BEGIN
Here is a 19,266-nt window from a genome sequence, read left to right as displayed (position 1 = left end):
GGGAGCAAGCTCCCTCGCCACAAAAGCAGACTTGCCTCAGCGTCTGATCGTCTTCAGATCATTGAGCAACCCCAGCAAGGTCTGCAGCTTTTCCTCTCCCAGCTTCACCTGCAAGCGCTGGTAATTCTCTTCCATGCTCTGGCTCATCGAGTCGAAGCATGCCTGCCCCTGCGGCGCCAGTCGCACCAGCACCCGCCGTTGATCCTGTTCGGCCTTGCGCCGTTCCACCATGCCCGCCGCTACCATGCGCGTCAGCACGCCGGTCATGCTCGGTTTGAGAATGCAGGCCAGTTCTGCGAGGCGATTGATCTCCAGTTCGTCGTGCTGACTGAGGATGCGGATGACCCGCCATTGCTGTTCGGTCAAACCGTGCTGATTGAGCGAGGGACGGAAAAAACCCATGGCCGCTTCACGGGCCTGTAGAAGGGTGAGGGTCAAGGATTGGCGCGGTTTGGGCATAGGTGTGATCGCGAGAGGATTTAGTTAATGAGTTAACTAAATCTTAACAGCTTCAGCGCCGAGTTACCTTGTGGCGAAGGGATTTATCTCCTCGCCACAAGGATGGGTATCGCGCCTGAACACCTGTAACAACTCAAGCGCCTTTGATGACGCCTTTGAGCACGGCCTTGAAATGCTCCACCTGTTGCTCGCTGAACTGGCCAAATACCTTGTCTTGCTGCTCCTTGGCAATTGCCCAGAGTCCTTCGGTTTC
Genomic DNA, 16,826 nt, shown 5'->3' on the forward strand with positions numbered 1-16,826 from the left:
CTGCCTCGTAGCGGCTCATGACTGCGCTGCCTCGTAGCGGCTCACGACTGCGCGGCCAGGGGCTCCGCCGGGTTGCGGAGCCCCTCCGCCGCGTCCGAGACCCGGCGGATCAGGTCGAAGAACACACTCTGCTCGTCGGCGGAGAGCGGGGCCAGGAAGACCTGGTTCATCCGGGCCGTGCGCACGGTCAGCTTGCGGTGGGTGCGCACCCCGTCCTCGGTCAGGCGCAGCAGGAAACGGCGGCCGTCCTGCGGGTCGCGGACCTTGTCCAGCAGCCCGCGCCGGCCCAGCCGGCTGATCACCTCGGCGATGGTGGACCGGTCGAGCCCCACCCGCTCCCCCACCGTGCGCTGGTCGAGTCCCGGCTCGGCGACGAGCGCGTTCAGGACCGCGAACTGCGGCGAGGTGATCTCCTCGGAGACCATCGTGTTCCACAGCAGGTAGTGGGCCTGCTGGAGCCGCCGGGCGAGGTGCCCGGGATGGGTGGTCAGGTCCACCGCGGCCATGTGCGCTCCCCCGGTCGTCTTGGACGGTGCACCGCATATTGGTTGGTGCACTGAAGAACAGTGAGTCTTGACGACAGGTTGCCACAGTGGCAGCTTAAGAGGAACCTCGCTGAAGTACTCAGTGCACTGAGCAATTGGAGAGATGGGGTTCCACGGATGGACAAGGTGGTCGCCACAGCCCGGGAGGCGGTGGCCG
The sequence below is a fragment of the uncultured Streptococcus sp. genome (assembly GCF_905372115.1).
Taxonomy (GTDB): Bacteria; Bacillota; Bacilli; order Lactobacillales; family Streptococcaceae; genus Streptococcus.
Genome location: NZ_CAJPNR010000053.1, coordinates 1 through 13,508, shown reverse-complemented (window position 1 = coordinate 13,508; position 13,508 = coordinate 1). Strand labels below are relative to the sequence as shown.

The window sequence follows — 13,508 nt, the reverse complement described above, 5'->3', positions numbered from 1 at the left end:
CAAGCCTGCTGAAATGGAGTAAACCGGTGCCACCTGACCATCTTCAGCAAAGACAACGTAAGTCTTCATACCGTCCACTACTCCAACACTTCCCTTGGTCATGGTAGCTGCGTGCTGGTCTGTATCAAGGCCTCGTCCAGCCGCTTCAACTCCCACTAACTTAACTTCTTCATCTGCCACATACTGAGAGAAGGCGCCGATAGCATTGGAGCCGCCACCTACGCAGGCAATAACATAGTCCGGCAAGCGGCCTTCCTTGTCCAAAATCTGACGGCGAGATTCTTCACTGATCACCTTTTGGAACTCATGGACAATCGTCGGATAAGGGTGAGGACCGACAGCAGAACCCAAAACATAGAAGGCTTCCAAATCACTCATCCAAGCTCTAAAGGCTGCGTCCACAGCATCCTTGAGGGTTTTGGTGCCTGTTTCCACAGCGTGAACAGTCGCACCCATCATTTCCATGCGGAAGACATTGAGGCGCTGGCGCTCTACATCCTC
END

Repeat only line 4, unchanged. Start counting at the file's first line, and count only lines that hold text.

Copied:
CTGCCTCGTAGCGGCTCATGACTGCGCTGCCTCGTAGCGGCTCACGACTGCGCGGCCAGGGGCTCCGCCGGGTTGCGGAGCCCCTCCGCCGCGTCCGAGACCCGGCGGATCAGGTCGAAGAACACACTCTGCTCGTCGGCGGAGAGCGGGGCCAGGAAGACCTGGTTCATCCGGGCCGTGCGCACGGTCAGCTTGCGGTGGGTGCGCACCCCGTCCTCGGTCAGGCGCAGCAGGAAACGGCGGCCGTCCTGCGGGTCGCGGACCTTGTCCAGCAGCCCGCGCCGGCCCAGCCGGCTGATCACCTCGGCGATGGTGGACCGGTCGAGCCCCACCCGCTCCCCCACCGTGCGCTGGTCGAGTCCCGGCTCGGCGACGAGCGCGTTCAGGACCGCGAACTGCGGCGAGGTGATCTCCTCGGAGACCATCGTGTTCCACAGCAGGTAGTGGGCCTGCTGGAGCCGCCGGGCGAGGTGCCCGGGATGGGTGGTCAGGTCCACCGCGGCCATGTGCGCTCCCCCGGTCGTCTTGGACGGTGCACCGCATATTGGTTGGTGCACTGAAGAACAGTGAGTCTTGACGACAGGTTGCCACAGTGGCAGCTTAAGAGGAACCTCGCTGAAGTACTCAGTGCACTGAGCAATTGGAGAGATGGGGTTCCACGGATGGACAAGGTGGTCGCCACAGCCCGGGAGGCGGTGGCCG